Canadian Press Stylebook

Rounding out the trinity, there’s an online version of this reference book too, for $4 per month, or $6.25 if you want access to Caps and Spelling. (Licences are available for multiple users.) The Stylebook is on its 16th edition (released in 2010), with expanded chapters on writing for and about the Internet, writing and editing for broadcast, and PR. I’ll probably pick up the print editions, though; I think they’re updated often enough (every two years), and they’re a more economical – though not searchable – option.

photo of dual-monitor workstation

An extra monitor, keyboard and mouse make me more productive...and so do mochaccinos.

Dual monitors

For my first three years as a full-time freelancer, I worked on my 13-inch laptop, chosen for its portable size – I took it to coffee shops for a change of scenery. When my IT guy (my husband) suggested I get a 20-inch monitor, keyboard and mouse and use them together with my laptop, I refused, saying, “I don’t need them!” He convinced me to try it, and now I’d rather stay at my desk than go to Starbucks. The screens are oriented to behave like one monitor – I can drag my mouse across both in one swipe – and the extra space saves time and boosts productivity. It’s just so convenient, for example, to have a PDF or webpage open on one screen while I type notes into a Word document on the other…plus the setup makes me feel like an operator in The Matrix. (The laptop is nicely angled thanks to a stand.) Now I’ve got a bad case of size envy: Last week, another editor told me she has a 15-inch laptop next to a 26-inch monitor.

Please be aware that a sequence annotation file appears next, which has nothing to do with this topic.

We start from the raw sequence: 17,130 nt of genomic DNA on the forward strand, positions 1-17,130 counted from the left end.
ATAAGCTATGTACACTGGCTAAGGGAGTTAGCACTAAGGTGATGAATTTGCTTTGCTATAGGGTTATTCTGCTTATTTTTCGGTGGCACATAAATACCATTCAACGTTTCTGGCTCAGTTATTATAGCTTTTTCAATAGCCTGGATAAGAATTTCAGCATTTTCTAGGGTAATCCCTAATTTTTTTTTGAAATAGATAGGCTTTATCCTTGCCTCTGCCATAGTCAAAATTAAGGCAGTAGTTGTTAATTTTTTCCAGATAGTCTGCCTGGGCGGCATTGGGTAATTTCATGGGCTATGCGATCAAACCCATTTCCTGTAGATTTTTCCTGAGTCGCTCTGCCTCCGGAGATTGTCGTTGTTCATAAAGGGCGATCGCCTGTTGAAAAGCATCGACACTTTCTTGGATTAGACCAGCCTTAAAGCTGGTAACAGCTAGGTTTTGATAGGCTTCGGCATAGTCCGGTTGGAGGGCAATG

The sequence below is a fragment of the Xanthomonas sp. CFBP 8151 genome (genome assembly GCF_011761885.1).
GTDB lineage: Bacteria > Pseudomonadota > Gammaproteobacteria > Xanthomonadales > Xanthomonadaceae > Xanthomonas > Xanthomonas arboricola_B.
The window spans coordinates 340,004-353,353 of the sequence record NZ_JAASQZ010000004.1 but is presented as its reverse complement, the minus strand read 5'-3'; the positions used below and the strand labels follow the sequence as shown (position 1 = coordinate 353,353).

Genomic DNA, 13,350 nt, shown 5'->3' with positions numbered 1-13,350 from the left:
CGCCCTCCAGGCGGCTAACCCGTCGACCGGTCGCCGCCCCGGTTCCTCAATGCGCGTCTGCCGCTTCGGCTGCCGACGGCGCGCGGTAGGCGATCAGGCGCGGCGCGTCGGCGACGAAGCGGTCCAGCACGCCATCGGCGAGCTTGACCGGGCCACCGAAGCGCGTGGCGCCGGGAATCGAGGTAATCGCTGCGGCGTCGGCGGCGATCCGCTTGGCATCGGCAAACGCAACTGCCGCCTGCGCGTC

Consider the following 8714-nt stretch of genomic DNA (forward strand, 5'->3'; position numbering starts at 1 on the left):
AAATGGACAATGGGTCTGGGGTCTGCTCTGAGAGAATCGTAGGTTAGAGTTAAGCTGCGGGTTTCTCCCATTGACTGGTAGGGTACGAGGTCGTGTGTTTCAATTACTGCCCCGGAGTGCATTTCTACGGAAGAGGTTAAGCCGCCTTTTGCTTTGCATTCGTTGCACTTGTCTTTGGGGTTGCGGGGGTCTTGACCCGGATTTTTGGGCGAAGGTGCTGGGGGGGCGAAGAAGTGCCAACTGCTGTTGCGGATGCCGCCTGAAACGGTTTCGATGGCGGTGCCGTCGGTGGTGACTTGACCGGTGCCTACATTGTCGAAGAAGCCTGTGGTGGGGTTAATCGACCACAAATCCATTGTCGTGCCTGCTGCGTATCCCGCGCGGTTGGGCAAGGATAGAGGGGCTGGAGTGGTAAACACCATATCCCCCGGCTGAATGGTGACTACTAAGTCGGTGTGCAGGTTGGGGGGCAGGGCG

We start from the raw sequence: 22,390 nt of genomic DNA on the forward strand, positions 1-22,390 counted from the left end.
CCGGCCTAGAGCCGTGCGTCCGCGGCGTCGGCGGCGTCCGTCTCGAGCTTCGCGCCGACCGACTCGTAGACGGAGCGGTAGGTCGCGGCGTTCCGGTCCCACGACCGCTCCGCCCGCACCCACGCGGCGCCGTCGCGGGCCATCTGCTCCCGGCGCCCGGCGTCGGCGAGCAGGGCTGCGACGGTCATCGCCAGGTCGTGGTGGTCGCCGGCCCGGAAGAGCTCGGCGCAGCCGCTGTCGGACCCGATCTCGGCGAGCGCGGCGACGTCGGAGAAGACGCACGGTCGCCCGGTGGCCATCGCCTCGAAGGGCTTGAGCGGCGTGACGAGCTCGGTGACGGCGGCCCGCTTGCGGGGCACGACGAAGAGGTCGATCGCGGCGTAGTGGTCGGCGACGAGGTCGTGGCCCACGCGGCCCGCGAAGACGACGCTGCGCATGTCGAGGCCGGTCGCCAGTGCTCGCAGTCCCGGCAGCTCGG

What online resources, apps and tech tools are making your editing life easier?